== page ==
Setting up Ubuntu PXE booting

I’ve recently had to set up a new machine, but didn’t have an install
cdrom available, so I decided to use the easiest method for installing
Ubuntu; PXE booting. Here’s how I did it. PXE involves setting up two
simple technologies, DHCP and TFTP. We start by setting up TFTP.

TFTP is Trivial
File Transfer Protocol
, a cut down version of FTP. There are a
number of TFTP servers in Debian and Ubuntu, but not all of them support
the extensions that the pxelinux bootloader used by debian-installer
need. Experience has shown that tftpd-hpa works correctly, so we’ll want
to install that.

ace root% apt-get install tftpd-hpa

Note: If this installs an inetd at the same time, you may need to
restart the inetd so it enables the tftpd service.

The tftpd will serve files out of /var/lib/tftpboot, so we
need to add some files for it to serve. You can use this script to fetch
various netboot installers from Ubuntu’s servers.


set -u
set -e

cd /var/lib/tftpboot

for dist in dapper feisty gutsy hardy intrepid; do
    mkdir -p $dist
    for arch in amd64 i386; do
        mkdir -p $dist/$arch/
        (cd $dist/$arch/ && ncftpget -RT 


Now we need to alter our dhcpd configuration. (You are using DHCP
aren’t you?) All we need to add is a group declaration to your subnet
declaration, adding a next-server and a filename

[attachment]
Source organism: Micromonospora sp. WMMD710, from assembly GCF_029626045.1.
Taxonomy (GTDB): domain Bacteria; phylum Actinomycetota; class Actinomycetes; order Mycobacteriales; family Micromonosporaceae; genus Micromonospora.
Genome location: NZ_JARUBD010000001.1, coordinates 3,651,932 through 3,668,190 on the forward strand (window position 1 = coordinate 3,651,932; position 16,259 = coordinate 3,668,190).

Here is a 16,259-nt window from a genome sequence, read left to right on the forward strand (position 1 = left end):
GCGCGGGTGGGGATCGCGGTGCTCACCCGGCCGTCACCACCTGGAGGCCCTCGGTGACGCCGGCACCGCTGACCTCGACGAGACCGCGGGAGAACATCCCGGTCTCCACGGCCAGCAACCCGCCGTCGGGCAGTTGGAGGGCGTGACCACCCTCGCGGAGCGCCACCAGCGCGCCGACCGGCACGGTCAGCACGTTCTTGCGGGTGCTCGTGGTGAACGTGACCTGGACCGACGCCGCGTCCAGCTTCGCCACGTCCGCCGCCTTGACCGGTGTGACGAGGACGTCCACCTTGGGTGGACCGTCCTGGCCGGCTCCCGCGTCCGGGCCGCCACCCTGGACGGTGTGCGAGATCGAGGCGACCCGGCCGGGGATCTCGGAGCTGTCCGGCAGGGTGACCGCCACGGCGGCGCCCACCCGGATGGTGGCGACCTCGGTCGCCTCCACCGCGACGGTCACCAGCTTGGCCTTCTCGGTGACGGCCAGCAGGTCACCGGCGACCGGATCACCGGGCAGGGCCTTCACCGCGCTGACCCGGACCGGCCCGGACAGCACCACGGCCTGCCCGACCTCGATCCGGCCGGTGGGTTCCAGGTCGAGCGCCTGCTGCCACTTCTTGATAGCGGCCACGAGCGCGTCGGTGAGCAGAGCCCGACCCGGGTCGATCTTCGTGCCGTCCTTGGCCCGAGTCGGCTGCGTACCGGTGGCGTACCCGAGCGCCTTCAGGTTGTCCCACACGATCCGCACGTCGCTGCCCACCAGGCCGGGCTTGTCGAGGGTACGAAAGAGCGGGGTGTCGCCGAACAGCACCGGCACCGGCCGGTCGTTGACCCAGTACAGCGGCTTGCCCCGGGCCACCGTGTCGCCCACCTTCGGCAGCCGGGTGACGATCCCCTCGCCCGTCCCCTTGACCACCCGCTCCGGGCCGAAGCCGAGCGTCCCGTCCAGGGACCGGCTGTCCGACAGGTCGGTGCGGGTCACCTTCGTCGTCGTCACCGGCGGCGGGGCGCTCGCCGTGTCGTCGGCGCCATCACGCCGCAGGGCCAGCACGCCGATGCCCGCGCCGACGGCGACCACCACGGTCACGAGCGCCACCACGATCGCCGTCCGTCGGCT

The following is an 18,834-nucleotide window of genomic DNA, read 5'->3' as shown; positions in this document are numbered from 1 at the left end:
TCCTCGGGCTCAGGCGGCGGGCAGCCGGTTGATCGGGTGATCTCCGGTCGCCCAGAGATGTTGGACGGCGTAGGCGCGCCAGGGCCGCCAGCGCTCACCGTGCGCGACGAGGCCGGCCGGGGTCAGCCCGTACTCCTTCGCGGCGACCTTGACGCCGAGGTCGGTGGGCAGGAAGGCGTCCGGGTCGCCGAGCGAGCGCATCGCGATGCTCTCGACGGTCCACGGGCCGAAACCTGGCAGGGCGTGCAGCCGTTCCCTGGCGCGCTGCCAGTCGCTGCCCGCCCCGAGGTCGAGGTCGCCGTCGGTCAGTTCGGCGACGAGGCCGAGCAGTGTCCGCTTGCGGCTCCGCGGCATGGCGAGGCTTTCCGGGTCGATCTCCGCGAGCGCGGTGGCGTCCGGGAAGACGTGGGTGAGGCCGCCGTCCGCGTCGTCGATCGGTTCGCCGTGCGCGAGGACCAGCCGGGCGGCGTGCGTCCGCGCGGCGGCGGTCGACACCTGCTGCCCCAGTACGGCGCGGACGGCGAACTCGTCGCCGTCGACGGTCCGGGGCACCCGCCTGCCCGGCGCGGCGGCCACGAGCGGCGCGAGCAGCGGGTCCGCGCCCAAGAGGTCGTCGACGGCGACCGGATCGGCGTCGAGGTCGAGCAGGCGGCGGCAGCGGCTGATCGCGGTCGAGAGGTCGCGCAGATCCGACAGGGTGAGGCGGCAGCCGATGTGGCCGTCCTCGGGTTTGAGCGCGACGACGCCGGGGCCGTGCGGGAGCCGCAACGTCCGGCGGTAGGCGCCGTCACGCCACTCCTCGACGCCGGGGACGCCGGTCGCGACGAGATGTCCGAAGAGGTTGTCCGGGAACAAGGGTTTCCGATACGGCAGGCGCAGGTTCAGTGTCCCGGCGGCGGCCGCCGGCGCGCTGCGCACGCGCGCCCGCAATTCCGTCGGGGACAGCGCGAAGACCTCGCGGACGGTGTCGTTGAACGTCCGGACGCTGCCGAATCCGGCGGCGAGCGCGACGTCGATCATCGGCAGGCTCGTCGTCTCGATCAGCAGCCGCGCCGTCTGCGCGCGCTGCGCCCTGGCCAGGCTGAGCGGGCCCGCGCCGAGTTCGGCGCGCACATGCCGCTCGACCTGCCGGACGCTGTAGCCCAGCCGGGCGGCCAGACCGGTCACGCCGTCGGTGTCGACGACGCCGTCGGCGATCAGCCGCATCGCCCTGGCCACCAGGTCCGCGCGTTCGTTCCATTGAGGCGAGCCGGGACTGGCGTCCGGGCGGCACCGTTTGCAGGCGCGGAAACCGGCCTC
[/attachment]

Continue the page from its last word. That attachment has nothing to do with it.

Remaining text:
parameter. You can then add a host declaration for any machine you want
to netboot into the installer.

group { # intrepid amd64
     filename "intrepid/amd64/pxelinux.0";
     host foobar { hardware ethernet 00:22:15:45:cc:fa; fixed-address; }

You’ll need to restart the dhcp server so it picks up the new
setting. The next-server parameter is the name or IP address of your
tftp server. filename is the path to the bootloader. Obviously,
you can use this to pick which version of the installer you want to
run. If you do a lot of installations, it might be worth configuring
every installer you’re likely to use and then move hosts in and out of
the suitable group as and when you need to install them.

All that’s left to do now is to boot the computer and set it to boot
from the network and enjoy medialess installation.

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